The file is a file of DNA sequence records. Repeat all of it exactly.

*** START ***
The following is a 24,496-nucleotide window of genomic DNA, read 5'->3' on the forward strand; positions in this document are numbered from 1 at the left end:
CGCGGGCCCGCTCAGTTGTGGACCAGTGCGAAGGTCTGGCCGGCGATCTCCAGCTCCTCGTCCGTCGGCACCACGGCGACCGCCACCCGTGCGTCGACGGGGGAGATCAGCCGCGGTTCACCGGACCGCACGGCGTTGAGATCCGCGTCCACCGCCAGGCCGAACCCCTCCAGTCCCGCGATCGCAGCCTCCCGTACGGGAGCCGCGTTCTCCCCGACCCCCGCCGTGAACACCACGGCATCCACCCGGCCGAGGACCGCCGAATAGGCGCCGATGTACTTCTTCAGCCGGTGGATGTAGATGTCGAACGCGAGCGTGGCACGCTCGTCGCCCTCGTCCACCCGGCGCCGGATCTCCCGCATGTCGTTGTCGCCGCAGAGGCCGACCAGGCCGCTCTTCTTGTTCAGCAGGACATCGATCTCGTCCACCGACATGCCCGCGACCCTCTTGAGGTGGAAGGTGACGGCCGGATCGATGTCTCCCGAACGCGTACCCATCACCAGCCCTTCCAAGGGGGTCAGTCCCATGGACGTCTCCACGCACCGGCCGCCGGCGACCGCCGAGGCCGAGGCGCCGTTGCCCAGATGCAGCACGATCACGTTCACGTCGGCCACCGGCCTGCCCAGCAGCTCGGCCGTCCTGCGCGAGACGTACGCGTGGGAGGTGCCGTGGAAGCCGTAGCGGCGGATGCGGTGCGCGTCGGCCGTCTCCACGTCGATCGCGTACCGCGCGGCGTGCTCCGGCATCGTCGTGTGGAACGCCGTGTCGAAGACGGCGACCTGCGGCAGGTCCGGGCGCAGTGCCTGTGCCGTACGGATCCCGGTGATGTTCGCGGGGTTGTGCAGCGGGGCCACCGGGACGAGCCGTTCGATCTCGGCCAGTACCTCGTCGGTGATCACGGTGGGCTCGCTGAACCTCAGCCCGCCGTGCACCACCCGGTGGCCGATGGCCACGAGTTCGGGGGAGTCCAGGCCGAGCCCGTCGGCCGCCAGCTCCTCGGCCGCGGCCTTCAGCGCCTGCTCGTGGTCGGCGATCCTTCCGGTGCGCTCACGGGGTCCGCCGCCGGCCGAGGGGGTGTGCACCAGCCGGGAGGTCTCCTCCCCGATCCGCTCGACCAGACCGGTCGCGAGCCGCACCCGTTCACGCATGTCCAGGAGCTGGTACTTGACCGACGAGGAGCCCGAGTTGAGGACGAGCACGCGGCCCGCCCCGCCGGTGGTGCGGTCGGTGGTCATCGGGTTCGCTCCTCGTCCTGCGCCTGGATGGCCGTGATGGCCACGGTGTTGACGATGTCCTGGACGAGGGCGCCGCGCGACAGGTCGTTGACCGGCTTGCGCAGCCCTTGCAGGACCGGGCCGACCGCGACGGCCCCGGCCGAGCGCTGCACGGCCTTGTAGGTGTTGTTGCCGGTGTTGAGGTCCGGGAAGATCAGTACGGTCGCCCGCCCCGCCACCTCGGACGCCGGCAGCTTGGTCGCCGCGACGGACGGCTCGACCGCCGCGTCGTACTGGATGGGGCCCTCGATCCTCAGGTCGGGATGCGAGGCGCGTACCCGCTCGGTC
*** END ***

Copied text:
The following is a 24,496-nucleotide window of genomic DNA, read 5'->3' on the forward strand; positions in this document are numbered from 1 at the left end:
CGCGGGCCCGCTCAGTTGTGGACCAGTGCGAAGGTCTGGCCGGCGATCTCCAGCTCCTCGTCCGTCGGCACCACGGCGACCGCCACCCGTGCGTCGACGGGGGAGATCAGCCGCGGTTCACCGGACCGCACGGCGTTGAGATCCGCGTCCACCGCCAGGCCGAACCCCTCCAGTCCCGCGATCGCAGCCTCCCGTACGGGAGCCGCGTTCTCCCCGACCCCCGCCGTGAACACCACGGCATCCACCCGGCCGAGGACCGCCGAATAGGCGCCGATGTACTTCTTCAGCCGGTGGATGTAGATGTCGAACGCGAGCGTGGCACGCTCGTCGCCCTCGTCCACCCGGCGCCGGATCTCCCGCATGTCGTTGTCGCCGCAGAGGCCGACCAGGCCGCTCTTCTTGTTCAGCAGGACATCGATCTCGTCCACCGACATGCCCGCGACCCTCTTGAGGTGGAAGGTGACGGCCGGATCGATGTCTCCCGAACGCGTACCCATCACCAGCCCTTCCAAGGGGGTCAGTCCCATGGACGTCTCCACGCACCGGCCGCCGGCGACCGCCGAGGCCGAGGCGCCGTTGCCCAGATGCAGCACGATCACGTTCACGTCGGCCACCGGCCTGCCCAGCAGCTCGGCCGTCCTGCGCGAGACGTACGCGTGGGAGGTGCCGTGGAAGCCGTAGCGGCGGATGCGGTGCGCGTCGGCCGTCTCCACGTCGATCGCGTACCGCGCGGCGTGCTCCGGCATCGTCGTGTGGAACGCCGTGTCGAAGACGGCGACCTGCGGCAGGTCCGGGCGCAGTGCCTGTGCCGTACGGATCCCGGTGATGTTCGCGGGGTTGTGCAGCGGGGCCACCGGGACGAGCCGTTCGATCTCGGCCAGTACCTCGTCGGTGATCACGGTGGGCTCGCTGAACCTCAGCCCGCCGTGCACCACCCGGTGGCCGATGGCCACGAGTTCGGGGGAGTCCAGGCCGAGCCCGTCGGCCGCCAGCTCCTCGGCCGCGGCCTTCAGCGCCTGCTCGTGGTCGGCGATCCTTCCGGTGCGCTCACGGGGTCCGCCGCCGGCCGAGGGGGTGTGCACCAGCCGGGAGGTCTCCTCCCCGATCCGCTCGACCAGACCGGTCGCGAGCCGCACCCGTTCACGCATGTCCAGGAGCTGGTACTTGACCGACGAGGAGCCCGAGTTGAGGACGAGCACGCGGCCCGCCCCGCCGGTGGTGCGGTCGGTGGTCATCGGGTTCGCTCCTCGTCCTGCGCCTGGATGGCCGTGATGGCCACGGTGTTGACGATGTCCTGGACGAGGGCGCCGCGCGACAGGTCGTTGACCGGCTTGCGCAGCCCTTGCAGGACCGGGCCGACCGCGACGGCCCCGGCCGAGCGCTGCACGGCCTTGTAGGTGTTGTTGCCGGTGTTGAGGTCCGGGAAGATCAGTACGGTCGCCCGCCCCGCCACCTCGGACGCCGGCAGCTTGGTCGCCGCGACGGACGGCTCGACCGCCGCGTCGTACTGGATGGGGCCCTCGATCCTCAGGTCGGGATGCGAGGCGCGTACCCGCTCGGTC